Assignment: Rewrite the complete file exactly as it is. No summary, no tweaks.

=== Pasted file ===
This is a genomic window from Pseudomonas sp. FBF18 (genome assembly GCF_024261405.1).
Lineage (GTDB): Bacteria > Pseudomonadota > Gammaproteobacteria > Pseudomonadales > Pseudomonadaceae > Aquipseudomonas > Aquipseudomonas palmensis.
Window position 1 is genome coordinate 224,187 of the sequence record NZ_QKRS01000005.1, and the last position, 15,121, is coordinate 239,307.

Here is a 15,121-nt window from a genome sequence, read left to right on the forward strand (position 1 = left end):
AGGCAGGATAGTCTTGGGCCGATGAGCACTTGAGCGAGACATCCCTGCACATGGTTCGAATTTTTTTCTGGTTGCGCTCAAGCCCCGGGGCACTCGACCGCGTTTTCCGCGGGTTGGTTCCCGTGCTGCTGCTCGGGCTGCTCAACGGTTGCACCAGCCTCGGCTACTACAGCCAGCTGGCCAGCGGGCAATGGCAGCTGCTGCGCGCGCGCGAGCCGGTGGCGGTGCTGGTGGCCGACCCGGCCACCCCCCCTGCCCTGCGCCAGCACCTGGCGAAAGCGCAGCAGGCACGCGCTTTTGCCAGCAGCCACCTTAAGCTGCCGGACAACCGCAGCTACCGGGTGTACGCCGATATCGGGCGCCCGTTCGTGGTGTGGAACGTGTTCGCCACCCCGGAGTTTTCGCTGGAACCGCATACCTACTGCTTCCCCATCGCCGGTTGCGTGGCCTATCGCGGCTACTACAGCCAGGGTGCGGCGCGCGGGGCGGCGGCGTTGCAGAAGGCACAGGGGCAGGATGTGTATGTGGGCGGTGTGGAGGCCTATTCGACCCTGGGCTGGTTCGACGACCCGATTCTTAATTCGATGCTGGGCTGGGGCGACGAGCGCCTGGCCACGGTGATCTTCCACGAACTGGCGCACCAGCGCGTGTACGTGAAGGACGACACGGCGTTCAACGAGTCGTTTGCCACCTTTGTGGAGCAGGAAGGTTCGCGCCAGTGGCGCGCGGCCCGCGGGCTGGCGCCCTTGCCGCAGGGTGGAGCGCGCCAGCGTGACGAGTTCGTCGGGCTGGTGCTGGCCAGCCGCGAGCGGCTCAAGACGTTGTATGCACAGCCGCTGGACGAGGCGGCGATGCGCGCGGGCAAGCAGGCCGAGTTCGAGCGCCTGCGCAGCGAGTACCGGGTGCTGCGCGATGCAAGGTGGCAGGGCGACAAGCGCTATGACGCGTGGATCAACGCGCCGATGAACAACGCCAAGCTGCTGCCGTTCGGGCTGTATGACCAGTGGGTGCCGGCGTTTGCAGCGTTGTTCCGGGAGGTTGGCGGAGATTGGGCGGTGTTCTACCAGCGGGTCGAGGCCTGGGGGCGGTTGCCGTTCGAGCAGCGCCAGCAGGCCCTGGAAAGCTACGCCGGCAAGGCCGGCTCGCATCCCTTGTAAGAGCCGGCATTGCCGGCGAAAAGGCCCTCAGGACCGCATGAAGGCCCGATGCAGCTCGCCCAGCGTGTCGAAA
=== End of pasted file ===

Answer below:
This is a genomic window from Pseudomonas sp. FBF18 (genome assembly GCF_024261405.1).
Lineage (GTDB): Bacteria > Pseudomonadota > Gammaproteobacteria > Pseudomonadales > Pseudomonadaceae > Aquipseudomonas > Aquipseudomonas palmensis.
Window position 1 is genome coordinate 224,187 of the sequence record NZ_QKRS01000005.1, and the last position, 15,121, is coordinate 239,307.

Here is a 15,121-nt window from a genome sequence, read left to right on the forward strand (position 1 = left end):
AGGCAGGATAGTCTTGGGCCGATGAGCACTTGAGCGAGACATCCCTGCACATGGTTCGAATTTTTTTCTGGTTGCGCTCAAGCCCCGGGGCACTCGACCGCGTTTTCCGCGGGTTGGTTCCCGTGCTGCTGCTCGGGCTGCTCAACGGTTGCACCAGCCTCGGCTACTACAGCCAGCTGGCCAGCGGGCAATGGCAGCTGCTGCGCGCGCGCGAGCCGGTGGCGGTGCTGGTGGCCGACCCGGCCACCCCCCCTGCCCTGCGCCAGCACCTGGCGAAAGCGCAGCAGGCACGCGCTTTTGCCAGCAGCCACCTTAAGCTGCCGGACAACCGCAGCTACCGGGTGTACGCCGATATCGGGCGCCCGTTCGTGGTGTGGAACGTGTTCGCCACCCCGGAGTTTTCGCTGGAACCGCATACCTACTGCTTCCCCATCGCCGGTTGCGTGGCCTATCGCGGCTACTACAGCCAGGGTGCGGCGCGCGGGGCGGCGGCGTTGCAGAAGGCACAGGGGCAGGATGTGTATGTGGGCGGTGTGGAGGCCTATTCGACCCTGGGCTGGTTCGACGACCCGATTCTTAATTCGATGCTGGGCTGGGGCGACGAGCGCCTGGCCACGGTGATCTTCCACGAACTGGCGCACCAGCGCGTGTACGTGAAGGACGACACGGCGTTCAACGAGTCGTTTGCCACCTTTGTGGAGCAGGAAGGTTCGCGCCAGTGGCGCGCGGCCCGCGGGCTGGCGCCCTTGCCGCAGGGTGGAGCGCGCCAGCGTGACGAGTTCGTCGGGCTGGTGCTGGCCAGCCGCGAGCGGCTCAAGACGTTGTATGCACAGCCGCTGGACGAGGCGGCGATGCGCGCGGGCAAGCAGGCCGAGTTCGAGCGCCTGCGCAGCGAGTACCGGGTGCTGCGCGATGCAAGGTGGCAGGGCGACAAGCGCTATGACGCGTGGATCAACGCGCCGATGAACAACGCCAAGCTGCTGCCGTTCGGGCTGTATGACCAGTGGGTGCCGGCGTTTGCAGCGTTGTTCCGGGAGGTTGGCGGAGATTGGGCGGTGTTCTACCAGCGGGTCGAGGCCTGGGGGCGGTTGCCGTTCGAGCAGCGCCAGCAGGCCCTGGAAAGCTACGCCGGCAAGGCCGGCTCGCATCCCTTGTAAGAGCCGGCATTGCCGGCGAAAAGGCCCTCAGGACCGCATGAAGGCCCGATGCAGCTCGCCCAGCGTGTCGAAA